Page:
Supernova in M51

June 19, 2011

M51_3juin11
Photographer: Philippe Moussette; Philippe’s Website 
Summary Author: Philippe Moussette; Jim Foster

The image above features a new supernova in the Whirlpool Galaxy (M 51) as observed from the Mont Cosmos Observatory in Quebec, Canada. It’s the bright star-like object located in the spiral arm of M51 that appears to lead to a satellite galaxy – to the upper right of the galaxy itself. This supernova was first discovered on June 2 (2011) by astronomers in France and has a reported magnitude of 14.

M51 is a huge spiral galaxy that appears face on from our perspective, in the direction of the constellation of Cannes Venatici – it’s nearly 25 million light years away. So this “new” supernova occurred some 25 million years ago. Although you can see M51 with binoculars or a small telescope, a decent size scope is needed to resolve the supernova. Image acquired on June 3, 2011.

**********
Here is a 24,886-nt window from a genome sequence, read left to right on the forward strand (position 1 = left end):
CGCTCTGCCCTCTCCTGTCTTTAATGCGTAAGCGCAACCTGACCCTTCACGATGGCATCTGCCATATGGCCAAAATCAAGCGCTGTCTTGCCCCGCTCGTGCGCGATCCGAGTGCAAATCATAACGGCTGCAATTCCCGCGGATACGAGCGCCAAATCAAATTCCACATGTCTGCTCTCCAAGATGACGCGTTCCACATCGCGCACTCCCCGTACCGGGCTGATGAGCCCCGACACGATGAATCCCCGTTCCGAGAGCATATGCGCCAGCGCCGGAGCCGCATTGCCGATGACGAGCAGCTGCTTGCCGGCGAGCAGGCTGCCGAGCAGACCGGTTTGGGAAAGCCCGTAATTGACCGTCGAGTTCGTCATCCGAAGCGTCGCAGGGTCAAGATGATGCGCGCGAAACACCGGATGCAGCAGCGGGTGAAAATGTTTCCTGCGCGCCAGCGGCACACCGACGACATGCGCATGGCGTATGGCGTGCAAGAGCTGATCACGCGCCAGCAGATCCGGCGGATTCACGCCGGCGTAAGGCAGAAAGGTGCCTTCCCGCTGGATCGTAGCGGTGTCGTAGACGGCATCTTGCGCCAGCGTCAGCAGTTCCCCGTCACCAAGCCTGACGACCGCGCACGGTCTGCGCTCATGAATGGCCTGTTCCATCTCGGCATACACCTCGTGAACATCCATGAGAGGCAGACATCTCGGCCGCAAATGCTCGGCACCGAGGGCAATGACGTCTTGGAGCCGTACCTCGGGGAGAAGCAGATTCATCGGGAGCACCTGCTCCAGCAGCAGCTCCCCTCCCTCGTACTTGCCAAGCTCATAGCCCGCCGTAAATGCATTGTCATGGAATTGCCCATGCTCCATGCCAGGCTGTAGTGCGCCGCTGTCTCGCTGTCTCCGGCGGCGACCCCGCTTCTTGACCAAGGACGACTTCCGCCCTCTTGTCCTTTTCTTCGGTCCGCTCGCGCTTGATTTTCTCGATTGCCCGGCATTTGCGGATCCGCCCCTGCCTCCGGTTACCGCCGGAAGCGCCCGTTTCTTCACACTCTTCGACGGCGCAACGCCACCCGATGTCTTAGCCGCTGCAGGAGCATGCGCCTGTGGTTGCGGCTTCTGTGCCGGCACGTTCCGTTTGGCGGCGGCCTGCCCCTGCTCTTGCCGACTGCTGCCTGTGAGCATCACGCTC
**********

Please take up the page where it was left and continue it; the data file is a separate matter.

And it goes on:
Photo details: A FSQ 106 refractor telescope and Canon T2I de-filtered camera were used. Five images were stacked together to obtain a single image -- 5 minute exposure time; 3,200 ISO.